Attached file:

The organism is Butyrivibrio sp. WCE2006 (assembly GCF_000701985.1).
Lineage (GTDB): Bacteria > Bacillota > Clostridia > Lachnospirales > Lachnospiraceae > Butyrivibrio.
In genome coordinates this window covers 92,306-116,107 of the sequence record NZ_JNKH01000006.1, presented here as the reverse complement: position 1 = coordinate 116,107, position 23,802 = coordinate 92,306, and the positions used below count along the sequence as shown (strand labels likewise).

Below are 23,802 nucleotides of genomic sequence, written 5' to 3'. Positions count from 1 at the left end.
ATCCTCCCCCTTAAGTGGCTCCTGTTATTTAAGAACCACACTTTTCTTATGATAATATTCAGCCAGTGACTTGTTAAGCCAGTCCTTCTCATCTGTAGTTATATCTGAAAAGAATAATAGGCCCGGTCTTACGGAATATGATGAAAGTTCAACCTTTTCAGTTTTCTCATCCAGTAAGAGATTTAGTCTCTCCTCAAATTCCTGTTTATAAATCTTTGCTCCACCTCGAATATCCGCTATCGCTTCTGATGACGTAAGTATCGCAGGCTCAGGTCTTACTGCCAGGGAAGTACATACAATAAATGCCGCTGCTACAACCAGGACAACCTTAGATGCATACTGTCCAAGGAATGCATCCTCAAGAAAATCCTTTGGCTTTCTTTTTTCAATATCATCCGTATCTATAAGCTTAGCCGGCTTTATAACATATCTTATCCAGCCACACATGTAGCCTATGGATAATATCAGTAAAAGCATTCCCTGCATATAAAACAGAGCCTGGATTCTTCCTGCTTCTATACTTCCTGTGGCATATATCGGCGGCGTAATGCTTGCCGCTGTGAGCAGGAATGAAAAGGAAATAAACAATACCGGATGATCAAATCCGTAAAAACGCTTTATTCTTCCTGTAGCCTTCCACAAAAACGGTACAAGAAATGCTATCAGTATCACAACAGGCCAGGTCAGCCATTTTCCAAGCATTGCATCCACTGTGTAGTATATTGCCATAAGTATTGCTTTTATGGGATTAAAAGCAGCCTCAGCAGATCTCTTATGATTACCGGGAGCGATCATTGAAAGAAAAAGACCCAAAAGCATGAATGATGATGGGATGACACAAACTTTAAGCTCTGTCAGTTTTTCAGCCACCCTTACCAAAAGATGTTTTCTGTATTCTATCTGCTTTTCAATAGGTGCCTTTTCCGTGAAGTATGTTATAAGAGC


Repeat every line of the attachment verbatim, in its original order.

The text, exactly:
The organism is Butyrivibrio sp. WCE2006 (assembly GCF_000701985.1).
Lineage (GTDB): Bacteria > Bacillota > Clostridia > Lachnospirales > Lachnospiraceae > Butyrivibrio.
In genome coordinates this window covers 92,306-116,107 of the sequence record NZ_JNKH01000006.1, presented here as the reverse complement: position 1 = coordinate 116,107, position 23,802 = coordinate 92,306, and the positions used below count along the sequence as shown (strand labels likewise).

Below are 23,802 nucleotides of genomic sequence, written 5' to 3'. Positions count from 1 at the left end.
ATCCTCCCCCTTAAGTGGCTCCTGTTATTTAAGAACCACACTTTTCTTATGATAATATTCAGCCAGTGACTTGTTAAGCCAGTCCTTCTCATCTGTAGTTATATCTGAAAAGAATAATAGGCCCGGTCTTACGGAATATGATGAAAGTTCAACCTTTTCAGTTTTCTCATCCAGTAAGAGATTTAGTCTCTCCTCAAATTCCTGTTTATAAATCTTTGCTCCACCTCGAATATCCGCTATCGCTTCTGATGACGTAAGTATCGCAGGCTCAGGTCTTACTGCCAGGGAAGTACATACAATAAATGCCGCTGCTACAACCAGGACAACCTTAGATGCATACTGTCCAAGGAATGCATCCTCAAGAAAATCCTTTGGCTTTCTTTTTTCAATATCATCCGTATCTATAAGCTTAGCCGGCTTTATAACATATCTTATCCAGCCACACATGTAGCCTATGGATAATATCAGTAAAAGCATTCCCTGCATATAAAACAGAGCCTGGATTCTTCCTGCTTCTATACTTCCTGTGGCATATATCGGCGGCGTAATGCTTGCCGCTGTGAGCAGGAATGAAAAGGAAATAAACAATACCGGATGATCAAATCCGTAAAAACGCTTTATTCTTCCTGTAGCCTTCCACAAAAACGGTACAAGAAATGCTATCAGTATCACAACAGGCCAGGTCAGCCATTTTCCAAGCATTGCATCCACTGTGTAGTATATTGCCATAAGTATTGCTTTTATGGGATTAAAAGCAGCCTCAGCAGATCTCTTATGATTACCGGGAGCGATCATTGAAAGAAAAAGACCCAAAAGCATGAATGATGATGGGATGACACAAACTTTAAGCTCTGTCAGTTTTTCAGCCACCCTTACCAAAAGATGTTTTCTGTATTCTATCTGCTTTTCAATAGGTGCCTTTTCCGTGAAGTATGTTATAAGAGC